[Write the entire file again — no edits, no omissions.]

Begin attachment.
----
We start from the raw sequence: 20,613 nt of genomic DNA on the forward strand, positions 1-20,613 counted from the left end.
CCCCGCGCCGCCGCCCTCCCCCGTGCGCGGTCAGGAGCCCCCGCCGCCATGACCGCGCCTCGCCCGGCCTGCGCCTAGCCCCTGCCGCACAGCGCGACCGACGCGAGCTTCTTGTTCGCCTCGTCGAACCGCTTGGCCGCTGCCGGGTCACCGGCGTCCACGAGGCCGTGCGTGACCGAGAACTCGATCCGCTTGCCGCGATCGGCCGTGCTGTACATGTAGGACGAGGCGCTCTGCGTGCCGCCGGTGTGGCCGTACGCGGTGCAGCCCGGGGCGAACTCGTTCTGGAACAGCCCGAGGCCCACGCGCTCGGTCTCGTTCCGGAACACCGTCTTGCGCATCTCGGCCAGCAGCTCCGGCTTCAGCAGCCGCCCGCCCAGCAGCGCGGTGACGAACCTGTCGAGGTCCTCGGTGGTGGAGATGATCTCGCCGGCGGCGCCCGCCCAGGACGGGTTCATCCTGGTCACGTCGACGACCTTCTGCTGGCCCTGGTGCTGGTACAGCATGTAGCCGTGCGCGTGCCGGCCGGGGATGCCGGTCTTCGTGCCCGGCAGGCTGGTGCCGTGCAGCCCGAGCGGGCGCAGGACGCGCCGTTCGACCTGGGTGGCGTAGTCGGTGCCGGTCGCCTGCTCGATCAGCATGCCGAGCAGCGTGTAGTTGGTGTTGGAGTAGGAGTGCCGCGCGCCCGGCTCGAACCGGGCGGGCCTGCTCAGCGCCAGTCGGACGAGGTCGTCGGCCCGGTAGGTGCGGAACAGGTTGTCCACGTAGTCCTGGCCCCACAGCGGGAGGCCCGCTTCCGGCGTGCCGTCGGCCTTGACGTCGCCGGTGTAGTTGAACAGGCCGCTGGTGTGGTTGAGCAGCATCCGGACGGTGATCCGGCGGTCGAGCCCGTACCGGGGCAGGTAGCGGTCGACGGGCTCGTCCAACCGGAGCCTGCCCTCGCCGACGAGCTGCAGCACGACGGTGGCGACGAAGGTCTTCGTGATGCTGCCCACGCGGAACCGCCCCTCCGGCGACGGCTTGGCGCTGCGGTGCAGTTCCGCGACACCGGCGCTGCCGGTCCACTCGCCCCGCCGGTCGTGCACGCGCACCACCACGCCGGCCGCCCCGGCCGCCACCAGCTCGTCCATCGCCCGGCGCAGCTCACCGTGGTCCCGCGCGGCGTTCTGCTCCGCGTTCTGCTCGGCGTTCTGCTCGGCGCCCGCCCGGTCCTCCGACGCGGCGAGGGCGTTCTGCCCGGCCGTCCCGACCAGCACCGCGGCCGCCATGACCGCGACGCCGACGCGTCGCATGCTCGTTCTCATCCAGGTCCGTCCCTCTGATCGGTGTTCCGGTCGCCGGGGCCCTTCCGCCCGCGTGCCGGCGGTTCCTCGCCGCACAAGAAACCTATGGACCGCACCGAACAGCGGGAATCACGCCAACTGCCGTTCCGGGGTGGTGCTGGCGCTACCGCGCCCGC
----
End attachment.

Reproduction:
We start from the raw sequence: 20,613 nt of genomic DNA on the forward strand, positions 1-20,613 counted from the left end.
CCCCGCGCCGCCGCCCTCCCCCGTGCGCGGTCAGGAGCCCCCGCCGCCATGACCGCGCCTCGCCCGGCCTGCGCCTAGCCCCTGCCGCACAGCGCGACCGACGCGAGCTTCTTGTTCGCCTCGTCGAACCGCTTGGCCGCTGCCGGGTCACCGGCGTCCACGAGGCCGTGCGTGACCGAGAACTCGATCCGCTTGCCGCGATCGGCCGTGCTGTACATGTAGGACGAGGCGCTCTGCGTGCCGCCGGTGTGGCCGTACGCGGTGCAGCCCGGGGCGAACTCGTTCTGGAACAGCCCGAGGCCCACGCGCTCGGTCTCGTTCCGGAACACCGTCTTGCGCATCTCGGCCAGCAGCTCCGGCTTCAGCAGCCGCCCGCCCAGCAGCGCGGTGACGAACCTGTCGAGGTCCTCGGTGGTGGAGATGATCTCGCCGGCGGCGCCCGCCCAGGACGGGTTCATCCTGGTCACGTCGACGACCTTCTGCTGGCCCTGGTGCTGGTACAGCATGTAGCCGTGCGCGTGCCGGCCGGGGATGCCGGTCTTCGTGCCCGGCAGGCTGGTGCCGTGCAGCCCGAGCGGGCGCAGGACGCGCCGTTCGACCTGGGTGGCGTAGTCGGTGCCGGTCGCCTGCTCGATCAGCATGCCGAGCAGCGTGTAGTTGGTGTTGGAGTAGGAGTGCCGCGCGCCCGGCTCGAACCGGGCGGGCCTGCTCAGCGCCAGTCGGACGAGGTCGTCGGCCCGGTAGGTGCGGAACAGGTTGTCCACGTAGTCCTGGCCCCACAGCGGGAGGCCCGCTTCCGGCGTGCCGTCGGCCTTGACGTCGCCGGTGTAGTTGAACAGGCCGCTGGTGTGGTTGAGCAGCATCCGGACGGTGATCCGGCGGTCGAGCCCGTACCGGGGCAGGTAGCGGTCGACGGGCTCGTCCAACCGGAGCCTGCCCTCGCCGACGAGCTGCAGCACGACGGTGGCGACGAAGGTCTTCGTGATGCTGCCCACGCGGAACCGCCCCTCCGGCGACGGCTTGGCGCTGCGGTGCAGTTCCGCGACACCGGCGCTGCCGGTCCACTCGCCCCGCCGGTCGTGCACGCGCACCACCACGCCGGCCGCCCCGGCCGCCACCAGCTCGTCCATCGCCCGGCGCAGCTCACCGTGGTCCCGCGCGGCGTTCTGCTCCGCGTTCTGCTCGGCGTTCTGCTCGGCGCCCGCCCGGTCCTCCGACGCGGCGAGGGCGTTCTGCCCGGCCGTCCCGACCAGCACCGCGGCCGCCATGACCGCGACGCCGACGCGTCGCATGCTCGTTCTCATCCAGGTCCGTCCCTCTGATCGGTGTTCCGGTCGCCGGGGCCCTTCCGCCCGCGTGCCGGCGGTTCCTCGCCGCACAAGAAACCTATGGACCGCACCGAACAGCGGGAATCACGCCAACTGCCGTTCCGGGGTGGTGCTGGCGCTACCGCGCCCGC